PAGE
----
Whether a spouse is “shirking” is often viewed as a question of reasonableness. Courts commonly hold that a spouse should be afforded “a fair choice” of a means of livelihood as well as the ability to pursue what the spouse honestly feels are the best opportunities, even though the present financial return may be reduced from prior employment. On the other hand, if a spouse is making an unreasonable choice, or is clearly evading a support obligation, the court is likely to base alimony and child support on the income that the spouse could have been earning.
A vocational expert can research the incomes typically earned by people who start up restaurants, the future earning potential of a restaurant owner, and the success rate of restaurant startups. That objective analysis can inform a court’s understanding of the reasonableness of a decision to abandon former employment.
An employee who was laid off during the pandemic might have decided to stay at home and raise the family’s children rather than returning to former employment. That decision is likely to cause the working spouse to make a larger child support payment than he would have made if the nonworking spouse had returned to her former job.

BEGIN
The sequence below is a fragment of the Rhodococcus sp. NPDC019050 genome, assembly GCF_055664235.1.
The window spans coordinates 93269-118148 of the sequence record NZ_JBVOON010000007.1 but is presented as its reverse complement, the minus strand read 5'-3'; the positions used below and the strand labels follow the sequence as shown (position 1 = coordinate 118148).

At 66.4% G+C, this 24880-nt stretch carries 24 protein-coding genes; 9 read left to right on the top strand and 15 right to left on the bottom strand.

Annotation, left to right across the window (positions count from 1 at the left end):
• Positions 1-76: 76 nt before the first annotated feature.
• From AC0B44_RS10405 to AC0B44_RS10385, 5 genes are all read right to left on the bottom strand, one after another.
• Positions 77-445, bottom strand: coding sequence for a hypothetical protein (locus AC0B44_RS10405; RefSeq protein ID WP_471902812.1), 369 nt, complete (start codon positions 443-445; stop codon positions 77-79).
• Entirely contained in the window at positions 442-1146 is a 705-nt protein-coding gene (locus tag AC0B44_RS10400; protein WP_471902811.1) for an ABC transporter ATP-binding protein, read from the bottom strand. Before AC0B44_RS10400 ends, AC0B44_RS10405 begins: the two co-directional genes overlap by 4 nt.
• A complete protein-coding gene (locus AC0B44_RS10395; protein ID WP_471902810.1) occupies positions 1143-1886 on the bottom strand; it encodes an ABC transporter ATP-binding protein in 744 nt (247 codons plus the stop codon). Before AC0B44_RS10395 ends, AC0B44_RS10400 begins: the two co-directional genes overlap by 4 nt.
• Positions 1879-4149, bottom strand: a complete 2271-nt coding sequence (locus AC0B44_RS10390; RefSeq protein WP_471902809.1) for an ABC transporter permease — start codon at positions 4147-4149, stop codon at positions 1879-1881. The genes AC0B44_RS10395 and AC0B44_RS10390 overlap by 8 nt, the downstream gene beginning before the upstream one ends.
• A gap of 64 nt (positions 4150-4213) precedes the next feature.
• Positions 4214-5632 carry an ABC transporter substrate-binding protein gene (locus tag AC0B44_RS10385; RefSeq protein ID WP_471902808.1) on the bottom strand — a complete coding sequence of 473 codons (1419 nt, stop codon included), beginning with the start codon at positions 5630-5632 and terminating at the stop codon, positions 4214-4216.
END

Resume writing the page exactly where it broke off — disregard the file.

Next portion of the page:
When a spouse decides not to work, the working spouse might claim that the stay-at-home spouse is shirking her obligation to earn a reasonable income. Courts will often compare the amount of earnings a parent has foregone to the amount of childcare payments that the parent saves by staying at home. If the amounts are roughly the same, or if the parent’s income would not be sufficient to pay for childcare, a court might agree that it is more reasonable to stay at home than to work.
A vocational expert can assess the parent’s work history, education, and available employment in the labor market to determine the parent’s earning capacity. That calculation is essential the court’s decision whether the parent is shirking by staying at home to raise children rather than earning an income.